(Phys.org) A team of physicists and chemists has produced the first porous graphene ribbons in which specific carbon atoms in the crystal lattice are replaced with nitrogen atoms. These ribbons have semiconducting properties that make them attractive for applications in electronics and quantum computing, as reported by researchers from the Universities of Basel, Bern, Lancaster and Warwick.
Using scanning tunneling microscopy, the scientists from the Department of Physics and the Swiss Nanoscience Institute (SNI) at the University of Basel also demonstrated that these new graphene ribbons were no longer electrical conductors, like pure graphene, but actually behaved as semiconductors. Colleagues from the Universities of Bern and Warwick confirmed these findings by performing theoretical calculations of the electronic properties. “The semiconducting properties are essential for the potential applications in electronics, as their conductivity can be adjusted specifically,” says Dr. Rémy Pawlak, first author of the study.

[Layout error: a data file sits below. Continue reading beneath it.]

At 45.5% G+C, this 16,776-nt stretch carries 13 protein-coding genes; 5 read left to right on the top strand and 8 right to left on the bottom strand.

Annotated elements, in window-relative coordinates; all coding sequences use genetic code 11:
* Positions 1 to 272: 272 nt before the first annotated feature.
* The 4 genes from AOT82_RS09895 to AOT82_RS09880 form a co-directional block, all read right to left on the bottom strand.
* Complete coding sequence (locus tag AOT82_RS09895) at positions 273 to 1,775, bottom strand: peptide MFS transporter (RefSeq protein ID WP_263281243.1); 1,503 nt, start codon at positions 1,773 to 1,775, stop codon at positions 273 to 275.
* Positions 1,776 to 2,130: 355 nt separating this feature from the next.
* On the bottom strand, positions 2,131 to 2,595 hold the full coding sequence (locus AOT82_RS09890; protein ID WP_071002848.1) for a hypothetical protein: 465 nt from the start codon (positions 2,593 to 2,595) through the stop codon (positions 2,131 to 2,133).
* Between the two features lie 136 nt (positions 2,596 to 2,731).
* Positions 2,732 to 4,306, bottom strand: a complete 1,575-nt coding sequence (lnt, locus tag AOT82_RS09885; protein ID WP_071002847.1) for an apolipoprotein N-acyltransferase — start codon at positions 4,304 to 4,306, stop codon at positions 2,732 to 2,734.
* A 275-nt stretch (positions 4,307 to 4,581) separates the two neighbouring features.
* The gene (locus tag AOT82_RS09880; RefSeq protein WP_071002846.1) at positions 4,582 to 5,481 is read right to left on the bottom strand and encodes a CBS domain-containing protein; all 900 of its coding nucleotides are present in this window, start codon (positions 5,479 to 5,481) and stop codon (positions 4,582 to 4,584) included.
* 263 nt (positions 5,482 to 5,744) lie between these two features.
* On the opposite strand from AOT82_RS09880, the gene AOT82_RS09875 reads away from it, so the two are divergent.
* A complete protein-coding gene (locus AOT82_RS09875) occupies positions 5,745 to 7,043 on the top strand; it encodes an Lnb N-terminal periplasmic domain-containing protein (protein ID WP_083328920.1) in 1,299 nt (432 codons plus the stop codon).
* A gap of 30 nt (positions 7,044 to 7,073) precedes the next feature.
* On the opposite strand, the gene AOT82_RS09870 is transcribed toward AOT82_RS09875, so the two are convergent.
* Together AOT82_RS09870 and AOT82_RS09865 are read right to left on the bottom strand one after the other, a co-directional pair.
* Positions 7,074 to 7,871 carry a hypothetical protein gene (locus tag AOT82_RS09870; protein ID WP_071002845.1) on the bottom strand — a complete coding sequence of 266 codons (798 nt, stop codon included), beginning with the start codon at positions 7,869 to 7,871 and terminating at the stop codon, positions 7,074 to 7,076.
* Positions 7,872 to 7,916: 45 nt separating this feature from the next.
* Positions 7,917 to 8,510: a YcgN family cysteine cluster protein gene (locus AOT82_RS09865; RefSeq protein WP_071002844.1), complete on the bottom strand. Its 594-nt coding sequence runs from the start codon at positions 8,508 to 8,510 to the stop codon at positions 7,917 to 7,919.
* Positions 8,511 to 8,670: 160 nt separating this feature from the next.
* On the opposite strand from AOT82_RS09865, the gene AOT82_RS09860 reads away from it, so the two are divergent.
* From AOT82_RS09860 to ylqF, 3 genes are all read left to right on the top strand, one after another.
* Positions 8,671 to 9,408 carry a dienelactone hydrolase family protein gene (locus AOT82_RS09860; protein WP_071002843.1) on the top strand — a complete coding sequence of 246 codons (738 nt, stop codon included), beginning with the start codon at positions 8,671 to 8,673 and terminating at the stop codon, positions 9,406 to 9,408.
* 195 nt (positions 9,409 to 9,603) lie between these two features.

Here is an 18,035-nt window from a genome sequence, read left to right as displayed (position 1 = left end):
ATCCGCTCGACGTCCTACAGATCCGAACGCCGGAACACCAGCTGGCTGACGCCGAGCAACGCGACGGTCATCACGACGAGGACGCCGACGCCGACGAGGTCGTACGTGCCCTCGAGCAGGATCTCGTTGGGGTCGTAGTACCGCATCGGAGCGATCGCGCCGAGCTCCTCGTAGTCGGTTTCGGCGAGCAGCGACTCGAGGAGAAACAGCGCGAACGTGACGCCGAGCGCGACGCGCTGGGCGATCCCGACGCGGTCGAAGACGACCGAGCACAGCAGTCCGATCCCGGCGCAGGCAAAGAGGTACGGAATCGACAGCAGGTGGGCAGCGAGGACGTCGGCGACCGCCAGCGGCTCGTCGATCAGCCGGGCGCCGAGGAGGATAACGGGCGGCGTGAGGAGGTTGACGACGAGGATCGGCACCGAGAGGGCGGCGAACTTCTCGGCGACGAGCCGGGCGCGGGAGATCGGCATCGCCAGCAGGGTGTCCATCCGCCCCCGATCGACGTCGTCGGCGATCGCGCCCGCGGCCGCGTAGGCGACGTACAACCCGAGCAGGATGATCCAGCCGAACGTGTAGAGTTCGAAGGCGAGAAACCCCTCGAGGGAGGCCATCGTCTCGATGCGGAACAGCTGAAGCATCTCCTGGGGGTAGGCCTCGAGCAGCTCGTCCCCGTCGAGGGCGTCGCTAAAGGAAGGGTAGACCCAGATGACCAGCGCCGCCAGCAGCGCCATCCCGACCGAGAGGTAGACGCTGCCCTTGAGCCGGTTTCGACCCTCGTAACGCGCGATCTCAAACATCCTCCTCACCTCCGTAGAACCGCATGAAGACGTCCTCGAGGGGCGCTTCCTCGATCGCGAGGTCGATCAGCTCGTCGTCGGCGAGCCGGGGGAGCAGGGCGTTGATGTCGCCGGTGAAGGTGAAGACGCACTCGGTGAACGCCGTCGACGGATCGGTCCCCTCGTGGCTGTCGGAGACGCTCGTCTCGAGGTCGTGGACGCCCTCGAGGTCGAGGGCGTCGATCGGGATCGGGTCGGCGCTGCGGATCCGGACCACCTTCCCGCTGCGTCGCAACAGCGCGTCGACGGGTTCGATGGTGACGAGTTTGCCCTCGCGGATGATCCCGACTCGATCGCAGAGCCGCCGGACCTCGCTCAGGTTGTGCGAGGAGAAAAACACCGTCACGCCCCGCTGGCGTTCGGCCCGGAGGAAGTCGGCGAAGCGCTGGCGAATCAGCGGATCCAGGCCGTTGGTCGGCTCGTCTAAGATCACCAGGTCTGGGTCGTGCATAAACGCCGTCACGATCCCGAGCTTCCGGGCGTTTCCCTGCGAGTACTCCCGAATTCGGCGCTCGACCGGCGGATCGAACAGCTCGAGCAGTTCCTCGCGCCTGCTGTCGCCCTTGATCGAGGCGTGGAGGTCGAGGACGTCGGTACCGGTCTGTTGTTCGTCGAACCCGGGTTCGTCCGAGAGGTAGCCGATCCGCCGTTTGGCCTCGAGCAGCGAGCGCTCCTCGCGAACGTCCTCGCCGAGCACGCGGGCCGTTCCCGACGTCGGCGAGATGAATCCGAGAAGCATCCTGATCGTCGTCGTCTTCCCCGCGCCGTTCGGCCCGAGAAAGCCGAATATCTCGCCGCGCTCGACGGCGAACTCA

Ernst Meyer. “In the future, the ribbons could therefore be of interest for applications in quantum computing.”